There is one insult of May’s which is still echoing through the Conservative movement – and may, Brexit apart, provoke the defining battle of her premiership.
It came in her first conference speech as leader, when she announced that it was “time to reject the ideological templates provided by the socialist left and the libertarian right and to embrace a new centre ground in which government steps up – and not back – to act on behalf of us all”. Doctrinal free-marketeers were effectively being told that they were on a par with Jeremy Corbyn.
Months later, May is about to give the Tories their most solid grip on government for at least 25 years. Predictions of the size of her majority range from the commanding to the colossal. For Conservatives, this should be a time for rejoicing.
And yet in conversations across Westminster, I’ve been repeatedly struck by how worried many Tories are. For those on the Left of the party, she is assembling a coalition of the hard Brexiteers – drawing in former Ukip supporters by prioritising immigration control over Britain’s economic links with Europe. And for those on the Right, her talk of workers’ rights and energy price caps represents an alarming deviation from good sense – to the point where she is starting to seem more Miliband than Maggie.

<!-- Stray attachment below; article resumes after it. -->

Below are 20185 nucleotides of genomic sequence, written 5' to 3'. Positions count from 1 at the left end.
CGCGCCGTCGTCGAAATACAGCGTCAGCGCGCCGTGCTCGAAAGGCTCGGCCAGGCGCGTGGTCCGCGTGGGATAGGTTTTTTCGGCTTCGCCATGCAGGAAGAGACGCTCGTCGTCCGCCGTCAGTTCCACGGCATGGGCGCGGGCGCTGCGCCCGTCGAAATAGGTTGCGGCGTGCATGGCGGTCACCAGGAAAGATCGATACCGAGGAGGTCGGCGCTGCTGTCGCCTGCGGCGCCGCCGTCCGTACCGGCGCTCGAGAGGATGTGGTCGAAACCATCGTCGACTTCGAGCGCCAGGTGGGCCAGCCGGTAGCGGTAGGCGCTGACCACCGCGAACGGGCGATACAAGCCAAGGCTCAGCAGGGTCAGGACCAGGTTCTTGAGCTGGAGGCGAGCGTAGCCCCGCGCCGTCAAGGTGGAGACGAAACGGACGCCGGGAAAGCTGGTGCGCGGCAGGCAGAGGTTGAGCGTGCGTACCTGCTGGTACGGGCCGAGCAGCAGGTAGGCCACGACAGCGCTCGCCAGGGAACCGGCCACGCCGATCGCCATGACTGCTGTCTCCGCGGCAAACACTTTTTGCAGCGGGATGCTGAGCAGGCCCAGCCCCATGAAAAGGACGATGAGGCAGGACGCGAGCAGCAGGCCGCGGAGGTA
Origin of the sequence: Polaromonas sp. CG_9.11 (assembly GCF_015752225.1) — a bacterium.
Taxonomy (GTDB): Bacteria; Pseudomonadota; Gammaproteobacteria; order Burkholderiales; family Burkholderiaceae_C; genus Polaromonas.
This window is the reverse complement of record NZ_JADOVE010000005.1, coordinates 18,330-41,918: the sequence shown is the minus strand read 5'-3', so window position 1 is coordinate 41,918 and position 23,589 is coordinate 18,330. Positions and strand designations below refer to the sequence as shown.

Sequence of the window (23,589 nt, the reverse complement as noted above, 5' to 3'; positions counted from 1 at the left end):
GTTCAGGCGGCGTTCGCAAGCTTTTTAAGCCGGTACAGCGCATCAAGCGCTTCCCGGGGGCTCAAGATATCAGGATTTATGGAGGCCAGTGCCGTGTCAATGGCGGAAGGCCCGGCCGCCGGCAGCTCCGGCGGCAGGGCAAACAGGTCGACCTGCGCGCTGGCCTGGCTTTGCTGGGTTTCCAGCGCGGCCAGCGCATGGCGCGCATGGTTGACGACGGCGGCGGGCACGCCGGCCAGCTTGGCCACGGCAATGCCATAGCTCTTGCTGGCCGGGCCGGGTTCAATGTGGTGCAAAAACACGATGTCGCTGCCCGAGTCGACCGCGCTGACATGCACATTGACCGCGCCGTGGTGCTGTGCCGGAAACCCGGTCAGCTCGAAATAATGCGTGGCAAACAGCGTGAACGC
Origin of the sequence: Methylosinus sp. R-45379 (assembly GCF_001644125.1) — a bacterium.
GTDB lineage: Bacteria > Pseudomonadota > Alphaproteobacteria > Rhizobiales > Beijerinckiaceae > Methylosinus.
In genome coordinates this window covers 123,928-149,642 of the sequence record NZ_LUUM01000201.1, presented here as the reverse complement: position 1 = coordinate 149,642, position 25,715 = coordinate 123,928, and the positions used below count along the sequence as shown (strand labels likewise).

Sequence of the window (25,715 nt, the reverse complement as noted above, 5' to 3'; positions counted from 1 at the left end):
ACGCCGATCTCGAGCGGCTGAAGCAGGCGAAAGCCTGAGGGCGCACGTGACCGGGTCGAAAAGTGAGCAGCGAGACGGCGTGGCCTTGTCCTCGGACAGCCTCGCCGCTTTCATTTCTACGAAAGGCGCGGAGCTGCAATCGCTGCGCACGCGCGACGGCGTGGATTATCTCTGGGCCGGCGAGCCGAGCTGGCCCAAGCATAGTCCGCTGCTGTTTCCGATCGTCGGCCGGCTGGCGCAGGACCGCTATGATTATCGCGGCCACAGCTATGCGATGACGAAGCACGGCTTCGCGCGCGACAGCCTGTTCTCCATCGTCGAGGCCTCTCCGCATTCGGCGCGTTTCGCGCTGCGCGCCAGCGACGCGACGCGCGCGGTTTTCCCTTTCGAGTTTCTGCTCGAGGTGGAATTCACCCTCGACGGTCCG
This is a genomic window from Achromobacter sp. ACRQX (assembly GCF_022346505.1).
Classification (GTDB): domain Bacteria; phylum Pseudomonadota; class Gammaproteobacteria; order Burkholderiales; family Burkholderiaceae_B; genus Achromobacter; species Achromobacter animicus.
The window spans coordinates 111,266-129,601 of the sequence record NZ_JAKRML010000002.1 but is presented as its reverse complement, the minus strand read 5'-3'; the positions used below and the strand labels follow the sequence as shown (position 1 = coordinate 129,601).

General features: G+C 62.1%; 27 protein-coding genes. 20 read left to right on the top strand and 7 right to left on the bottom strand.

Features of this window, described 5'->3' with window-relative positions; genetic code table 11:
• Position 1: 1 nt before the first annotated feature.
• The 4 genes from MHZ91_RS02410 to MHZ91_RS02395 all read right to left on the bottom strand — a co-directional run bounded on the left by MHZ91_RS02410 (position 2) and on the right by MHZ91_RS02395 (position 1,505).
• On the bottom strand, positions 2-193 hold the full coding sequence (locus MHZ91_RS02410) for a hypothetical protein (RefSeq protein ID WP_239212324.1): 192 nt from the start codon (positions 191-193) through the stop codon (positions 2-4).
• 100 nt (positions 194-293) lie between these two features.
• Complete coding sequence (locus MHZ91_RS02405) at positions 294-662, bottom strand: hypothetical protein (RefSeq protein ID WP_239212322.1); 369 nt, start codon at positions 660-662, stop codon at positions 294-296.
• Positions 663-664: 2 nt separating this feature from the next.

Indeed, as the months have rolled on, it is entirely clear that May is serious about her revolution – or perhaps counter-revolution. There is the energy price cap (a very bad idea, as price caps always are). There is the promise of “the greatest extension of rights and protections for employees by any Conservative government in history”. There is the way May invoked the prospect of making Britain a low-tax, low-regulation state like Singapore as a ghastly spectre. There is even a suggestion that she and Philip Hammond would quite like to raise taxes rather than cutting spending further.
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